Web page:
From the beginning of our tube innovation journey, we knew that it would be important to help drive our entire industry towards change. Since our 2014 commitment and 2020 goals, we’ve updated and expanded to include recyclability for all packaging to include toothpaste tubes by 2025. This means that Colgate has started to extensively transform its own manufacturing base, as well as highlighting to other companies the question of tube recyclability. To a marketer or sales professional, it’s challenging to embrace the concept of sharing a hard-won victory. But we know that having only one or even several brands on the market in a recyclable format will be confusing to people, and the last thing recycling systems need is more confusion! With system transformation in mind, we’ve shared information about available technologies, including our own, with over 15 companies so far.
We’ve also engaged quite extensively with key players involved with recycling, and it’s sometimes helpful to realize that it’s not easy to be first — not all are supportive or understand the significant challenges brands and manufacturers face. We’ve heard our fair share of push-back: “We aren’t going to be able to sort tubes by brand. We don’t accept this Technology Approval in this Country. If you label this tube as recyclable, everyone will think all tubes are recyclable and you’ll increase contamination.” And my personal favorite, “Have you talked to every MRF to ensure they’ll accept this tube?” While not a practical suggestion given there are thousands of MRFs worldwide, indeed these are important stakeholder perspectives that highlight the need for brands and the tube manufacturers to quickly transform, and our view is the old adage, “you have to start somewhere.”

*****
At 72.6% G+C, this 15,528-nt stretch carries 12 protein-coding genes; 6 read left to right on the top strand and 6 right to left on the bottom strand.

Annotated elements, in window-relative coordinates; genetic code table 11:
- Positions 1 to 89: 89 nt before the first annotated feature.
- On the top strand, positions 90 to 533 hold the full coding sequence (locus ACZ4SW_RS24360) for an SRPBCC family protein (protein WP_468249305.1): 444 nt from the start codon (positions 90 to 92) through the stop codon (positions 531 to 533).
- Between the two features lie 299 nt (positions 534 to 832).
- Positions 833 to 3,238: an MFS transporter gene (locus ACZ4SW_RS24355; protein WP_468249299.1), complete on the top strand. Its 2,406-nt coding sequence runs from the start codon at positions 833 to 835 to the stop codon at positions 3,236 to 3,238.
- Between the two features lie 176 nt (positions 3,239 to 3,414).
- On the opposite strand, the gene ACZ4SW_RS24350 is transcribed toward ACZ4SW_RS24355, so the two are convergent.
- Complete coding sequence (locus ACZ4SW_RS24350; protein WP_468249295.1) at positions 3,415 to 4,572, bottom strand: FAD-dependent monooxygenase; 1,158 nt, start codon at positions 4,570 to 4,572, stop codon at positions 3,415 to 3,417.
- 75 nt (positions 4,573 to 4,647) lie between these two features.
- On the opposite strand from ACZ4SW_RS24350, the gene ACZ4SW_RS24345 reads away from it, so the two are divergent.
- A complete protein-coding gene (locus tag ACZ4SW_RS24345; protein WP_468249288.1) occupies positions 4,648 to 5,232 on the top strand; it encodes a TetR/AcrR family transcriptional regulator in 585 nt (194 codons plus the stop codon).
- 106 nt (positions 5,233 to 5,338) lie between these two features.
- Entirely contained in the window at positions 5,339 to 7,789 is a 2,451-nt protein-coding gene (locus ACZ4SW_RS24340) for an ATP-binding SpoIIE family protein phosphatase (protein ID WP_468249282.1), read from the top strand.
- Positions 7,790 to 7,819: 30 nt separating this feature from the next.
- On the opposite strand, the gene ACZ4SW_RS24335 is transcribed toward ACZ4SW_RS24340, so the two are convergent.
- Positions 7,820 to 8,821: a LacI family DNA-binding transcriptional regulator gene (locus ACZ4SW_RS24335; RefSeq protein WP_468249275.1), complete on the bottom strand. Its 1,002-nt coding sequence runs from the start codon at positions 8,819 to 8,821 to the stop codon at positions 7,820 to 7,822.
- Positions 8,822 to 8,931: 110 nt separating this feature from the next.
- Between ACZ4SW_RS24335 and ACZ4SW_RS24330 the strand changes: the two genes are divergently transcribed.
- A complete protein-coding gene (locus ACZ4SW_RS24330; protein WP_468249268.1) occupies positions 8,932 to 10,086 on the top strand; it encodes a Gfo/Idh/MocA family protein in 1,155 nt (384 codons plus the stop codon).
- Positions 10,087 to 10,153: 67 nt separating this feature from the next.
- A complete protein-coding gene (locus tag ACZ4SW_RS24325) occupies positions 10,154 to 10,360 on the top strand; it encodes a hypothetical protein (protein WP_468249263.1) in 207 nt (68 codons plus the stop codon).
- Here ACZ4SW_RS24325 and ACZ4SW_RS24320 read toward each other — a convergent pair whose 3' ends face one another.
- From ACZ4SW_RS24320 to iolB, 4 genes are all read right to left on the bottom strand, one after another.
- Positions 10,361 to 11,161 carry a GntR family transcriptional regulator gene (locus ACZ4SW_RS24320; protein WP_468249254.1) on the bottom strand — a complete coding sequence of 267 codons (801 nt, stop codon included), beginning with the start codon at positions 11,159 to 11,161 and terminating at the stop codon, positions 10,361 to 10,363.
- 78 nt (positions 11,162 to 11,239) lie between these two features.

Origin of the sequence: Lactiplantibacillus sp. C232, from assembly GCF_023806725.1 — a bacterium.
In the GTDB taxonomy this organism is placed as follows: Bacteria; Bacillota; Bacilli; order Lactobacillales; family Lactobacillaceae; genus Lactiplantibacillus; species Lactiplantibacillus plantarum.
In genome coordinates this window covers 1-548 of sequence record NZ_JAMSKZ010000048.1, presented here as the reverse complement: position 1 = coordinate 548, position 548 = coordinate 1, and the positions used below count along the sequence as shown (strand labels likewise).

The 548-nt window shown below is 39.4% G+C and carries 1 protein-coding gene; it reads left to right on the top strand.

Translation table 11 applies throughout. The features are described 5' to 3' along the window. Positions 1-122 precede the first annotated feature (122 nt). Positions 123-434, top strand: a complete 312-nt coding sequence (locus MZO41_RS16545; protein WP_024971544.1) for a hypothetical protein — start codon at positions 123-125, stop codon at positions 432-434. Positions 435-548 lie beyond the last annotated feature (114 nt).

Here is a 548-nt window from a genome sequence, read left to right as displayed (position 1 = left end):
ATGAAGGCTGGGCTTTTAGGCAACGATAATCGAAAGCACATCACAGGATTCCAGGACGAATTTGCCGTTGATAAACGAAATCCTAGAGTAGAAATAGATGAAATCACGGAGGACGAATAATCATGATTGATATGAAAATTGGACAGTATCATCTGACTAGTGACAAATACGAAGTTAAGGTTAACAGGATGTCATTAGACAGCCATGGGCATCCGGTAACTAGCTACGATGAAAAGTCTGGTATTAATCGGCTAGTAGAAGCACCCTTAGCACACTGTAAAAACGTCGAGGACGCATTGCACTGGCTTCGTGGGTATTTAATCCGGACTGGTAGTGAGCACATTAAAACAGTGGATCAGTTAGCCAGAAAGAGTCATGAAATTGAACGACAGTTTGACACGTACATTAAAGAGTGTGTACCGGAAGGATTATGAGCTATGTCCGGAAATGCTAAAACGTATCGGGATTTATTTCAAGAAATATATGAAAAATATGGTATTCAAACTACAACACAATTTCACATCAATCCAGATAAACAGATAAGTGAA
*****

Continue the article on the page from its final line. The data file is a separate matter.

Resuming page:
We are confident that by choosing the HDPE bottle stream as the target for tube circularity, and by partnering with both globally-focused and regionally-relevant organizations, including the Ellen MacArthur Foundation and The Recycling Partnership in the U.S., we can make our vision into a reality. We also have to think about tubes as a category: the world of tubes extends well beyond toothpaste, most notably in personal care. The U.S.-based consultancy More Recycling has been working for several years to understand how tubes can best fit into the recycling system, and Colgate is excited to have joined the effort. With additional E.U.-based experts, More Recycling now manages “Tube Working Groups” in the U.S. and Europe, that include relevant brands and suppliers working towards the same goal.
Our sustainability journey will continue, and our 2019 Sustainability Report was just released tracking our progress. We look forward to continuing to lead the way for tube circularity as the world continues to reshape the way we do business. We are excited for the CGF Plastics Waste Coalition of Action group, which also endorses the Ellen MacArthur Foundation’s vision of a New Plastics Economy, to bring focus and resources to the challenges we all face beyond tubes, and to rebuild a better economy where waste is designed out of the system.
This post was written and contributed by:
Global Packaging Sustainability Manager